TIOF awards grant to Belarus team
The International Osprey Foundation’s 2020 grant for $2,034 was awarded to Denis Keitel and his team for their research to identify and secure official protection status for osprey nesting sites in the bogs and river valleys of the northern Belarus forests in eastern Europe. Timely protection is essential to prevent logging in critical breeding areas, TIOF Grants Chair Carol Smith said.
The program aligns with osprey recovery and conservation plans developed by the Convention on the Conservation of European Wildlife. Key elements of the program include mapping four at-risk areas where osprey populations have been reported, determining population metrics and nest productivity, banding chicks and installing artificial nesting platforms where needed, and securing national protection status involving approval from four government agencies.
The Belarus team reports significant progress with 50 percent of the target areas mapped, 28 nests identified, 26 chicks banded and 22 artificial platforms built. Most importantly, two key areas are well into the national protection approval process.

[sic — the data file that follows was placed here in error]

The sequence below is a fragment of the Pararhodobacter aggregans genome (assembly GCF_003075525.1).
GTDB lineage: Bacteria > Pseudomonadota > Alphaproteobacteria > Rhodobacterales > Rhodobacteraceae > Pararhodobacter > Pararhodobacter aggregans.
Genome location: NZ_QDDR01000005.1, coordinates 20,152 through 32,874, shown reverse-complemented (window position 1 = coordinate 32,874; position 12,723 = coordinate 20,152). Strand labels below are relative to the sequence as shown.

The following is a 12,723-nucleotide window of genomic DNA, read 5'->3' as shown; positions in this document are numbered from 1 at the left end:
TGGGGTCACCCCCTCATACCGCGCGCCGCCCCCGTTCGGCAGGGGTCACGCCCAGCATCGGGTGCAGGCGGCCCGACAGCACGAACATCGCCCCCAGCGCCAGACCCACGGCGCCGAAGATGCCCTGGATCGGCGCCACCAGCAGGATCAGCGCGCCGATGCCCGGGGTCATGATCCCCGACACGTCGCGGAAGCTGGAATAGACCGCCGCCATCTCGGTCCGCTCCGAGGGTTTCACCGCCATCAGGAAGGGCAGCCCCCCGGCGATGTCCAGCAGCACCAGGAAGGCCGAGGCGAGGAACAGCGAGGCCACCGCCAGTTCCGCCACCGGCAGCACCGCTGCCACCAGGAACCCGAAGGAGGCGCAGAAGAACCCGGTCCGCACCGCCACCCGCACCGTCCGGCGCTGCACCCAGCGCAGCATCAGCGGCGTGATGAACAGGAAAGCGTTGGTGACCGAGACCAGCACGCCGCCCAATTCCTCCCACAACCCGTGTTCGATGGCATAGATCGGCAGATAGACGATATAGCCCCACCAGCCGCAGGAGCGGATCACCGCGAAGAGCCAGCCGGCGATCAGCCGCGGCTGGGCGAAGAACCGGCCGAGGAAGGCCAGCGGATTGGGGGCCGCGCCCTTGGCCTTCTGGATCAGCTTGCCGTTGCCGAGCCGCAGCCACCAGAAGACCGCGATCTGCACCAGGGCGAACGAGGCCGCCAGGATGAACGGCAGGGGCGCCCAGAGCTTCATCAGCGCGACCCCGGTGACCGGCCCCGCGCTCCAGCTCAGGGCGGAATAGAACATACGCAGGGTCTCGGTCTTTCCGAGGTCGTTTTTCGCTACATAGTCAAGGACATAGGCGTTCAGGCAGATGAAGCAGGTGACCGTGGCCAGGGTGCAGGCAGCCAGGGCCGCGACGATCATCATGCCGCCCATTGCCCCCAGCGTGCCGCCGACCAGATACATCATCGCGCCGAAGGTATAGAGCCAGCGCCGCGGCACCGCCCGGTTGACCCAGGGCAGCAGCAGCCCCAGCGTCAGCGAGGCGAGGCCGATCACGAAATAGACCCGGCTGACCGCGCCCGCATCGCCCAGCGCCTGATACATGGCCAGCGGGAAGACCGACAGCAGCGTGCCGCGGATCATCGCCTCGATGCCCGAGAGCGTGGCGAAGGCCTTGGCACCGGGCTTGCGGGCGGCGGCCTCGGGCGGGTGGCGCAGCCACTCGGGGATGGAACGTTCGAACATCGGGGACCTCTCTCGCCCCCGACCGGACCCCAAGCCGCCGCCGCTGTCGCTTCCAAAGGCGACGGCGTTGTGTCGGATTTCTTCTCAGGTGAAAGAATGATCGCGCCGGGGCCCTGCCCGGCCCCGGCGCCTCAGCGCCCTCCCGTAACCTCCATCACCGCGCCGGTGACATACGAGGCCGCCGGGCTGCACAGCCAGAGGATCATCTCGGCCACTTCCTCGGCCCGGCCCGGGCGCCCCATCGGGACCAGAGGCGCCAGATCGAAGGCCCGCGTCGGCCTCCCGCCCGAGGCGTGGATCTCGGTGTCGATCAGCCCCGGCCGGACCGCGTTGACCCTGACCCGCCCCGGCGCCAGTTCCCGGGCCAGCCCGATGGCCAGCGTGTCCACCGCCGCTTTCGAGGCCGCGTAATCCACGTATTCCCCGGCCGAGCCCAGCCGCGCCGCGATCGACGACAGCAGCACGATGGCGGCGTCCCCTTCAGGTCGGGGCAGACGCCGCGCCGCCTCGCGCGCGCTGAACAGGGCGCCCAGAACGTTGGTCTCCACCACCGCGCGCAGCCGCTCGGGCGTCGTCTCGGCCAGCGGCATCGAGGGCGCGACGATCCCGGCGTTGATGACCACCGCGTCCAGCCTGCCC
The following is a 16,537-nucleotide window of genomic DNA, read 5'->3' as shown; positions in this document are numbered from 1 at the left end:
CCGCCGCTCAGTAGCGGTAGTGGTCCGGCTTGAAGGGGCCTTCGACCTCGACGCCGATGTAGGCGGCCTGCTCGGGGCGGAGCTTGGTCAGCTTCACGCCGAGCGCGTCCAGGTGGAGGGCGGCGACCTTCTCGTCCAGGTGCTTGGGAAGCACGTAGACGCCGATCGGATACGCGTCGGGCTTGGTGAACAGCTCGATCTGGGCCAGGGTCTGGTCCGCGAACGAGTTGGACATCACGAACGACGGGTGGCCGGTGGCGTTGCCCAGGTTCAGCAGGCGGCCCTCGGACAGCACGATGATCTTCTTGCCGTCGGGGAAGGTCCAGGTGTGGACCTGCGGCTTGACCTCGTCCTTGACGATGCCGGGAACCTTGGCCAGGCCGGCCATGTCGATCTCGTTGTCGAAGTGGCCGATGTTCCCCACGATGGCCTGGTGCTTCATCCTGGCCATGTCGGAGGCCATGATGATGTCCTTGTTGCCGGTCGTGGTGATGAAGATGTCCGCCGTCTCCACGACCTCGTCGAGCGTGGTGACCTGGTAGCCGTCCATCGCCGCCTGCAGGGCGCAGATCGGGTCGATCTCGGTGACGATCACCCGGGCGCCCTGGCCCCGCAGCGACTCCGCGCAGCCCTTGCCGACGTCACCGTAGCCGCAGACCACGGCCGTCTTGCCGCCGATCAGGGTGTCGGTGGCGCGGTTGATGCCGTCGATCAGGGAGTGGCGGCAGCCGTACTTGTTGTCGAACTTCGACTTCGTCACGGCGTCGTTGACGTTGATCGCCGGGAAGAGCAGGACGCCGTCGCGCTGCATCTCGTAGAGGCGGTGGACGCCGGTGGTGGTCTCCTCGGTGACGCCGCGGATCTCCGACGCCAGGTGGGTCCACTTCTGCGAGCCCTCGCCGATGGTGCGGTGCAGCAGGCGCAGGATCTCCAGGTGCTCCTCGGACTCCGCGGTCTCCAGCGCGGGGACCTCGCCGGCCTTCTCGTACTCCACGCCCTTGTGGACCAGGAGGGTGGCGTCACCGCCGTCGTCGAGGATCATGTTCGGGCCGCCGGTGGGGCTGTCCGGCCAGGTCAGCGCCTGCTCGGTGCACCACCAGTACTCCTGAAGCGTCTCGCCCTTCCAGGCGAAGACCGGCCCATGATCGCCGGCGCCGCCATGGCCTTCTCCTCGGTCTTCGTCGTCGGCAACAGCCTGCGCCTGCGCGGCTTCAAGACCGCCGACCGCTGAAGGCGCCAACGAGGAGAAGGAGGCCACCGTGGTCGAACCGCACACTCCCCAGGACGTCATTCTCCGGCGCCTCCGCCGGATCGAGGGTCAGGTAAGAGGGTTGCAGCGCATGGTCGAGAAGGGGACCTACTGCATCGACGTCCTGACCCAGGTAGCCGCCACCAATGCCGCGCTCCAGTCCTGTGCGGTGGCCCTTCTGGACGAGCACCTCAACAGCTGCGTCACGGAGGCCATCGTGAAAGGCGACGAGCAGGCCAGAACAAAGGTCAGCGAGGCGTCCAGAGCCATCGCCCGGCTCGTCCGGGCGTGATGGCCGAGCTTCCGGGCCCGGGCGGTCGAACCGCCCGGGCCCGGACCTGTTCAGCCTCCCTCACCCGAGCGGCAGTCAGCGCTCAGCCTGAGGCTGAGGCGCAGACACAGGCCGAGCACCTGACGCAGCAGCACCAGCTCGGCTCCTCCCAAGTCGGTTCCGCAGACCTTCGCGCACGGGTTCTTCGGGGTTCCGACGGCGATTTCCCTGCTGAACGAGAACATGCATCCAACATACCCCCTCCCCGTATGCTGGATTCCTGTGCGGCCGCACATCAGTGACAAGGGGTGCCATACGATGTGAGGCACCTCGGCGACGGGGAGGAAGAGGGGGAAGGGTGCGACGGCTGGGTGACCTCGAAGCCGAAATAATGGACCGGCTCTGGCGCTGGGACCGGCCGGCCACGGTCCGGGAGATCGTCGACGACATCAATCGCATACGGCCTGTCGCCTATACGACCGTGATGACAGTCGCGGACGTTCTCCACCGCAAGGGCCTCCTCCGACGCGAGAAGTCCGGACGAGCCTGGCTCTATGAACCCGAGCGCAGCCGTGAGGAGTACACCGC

Integral to TIOF’s mission to preserve, research and educate is the awarding of grants targeted for the welfare of ospreys in their global ecosystem. Over the past 30 years, grants have been directed to geographically and functionally diverse programs including nest fidelity and density impact on breeding productivity, pesticide exposure on reproduction, medical treatment of injured raptors, avian protection programs in partnership with utility companies, foraging ecology, raptor coastal migration and population surveys, and genetic analysis.
“TIOF will continue to follow the program’s progress and sincerely thanks current and past members for their membership donations making grants such as this possible,” President Susan Tucker said. “These grants show that TIOF is truly international in scope.”
For more about the Sanibel-based TIOF or ospreys, visit www.Ospreys.com.
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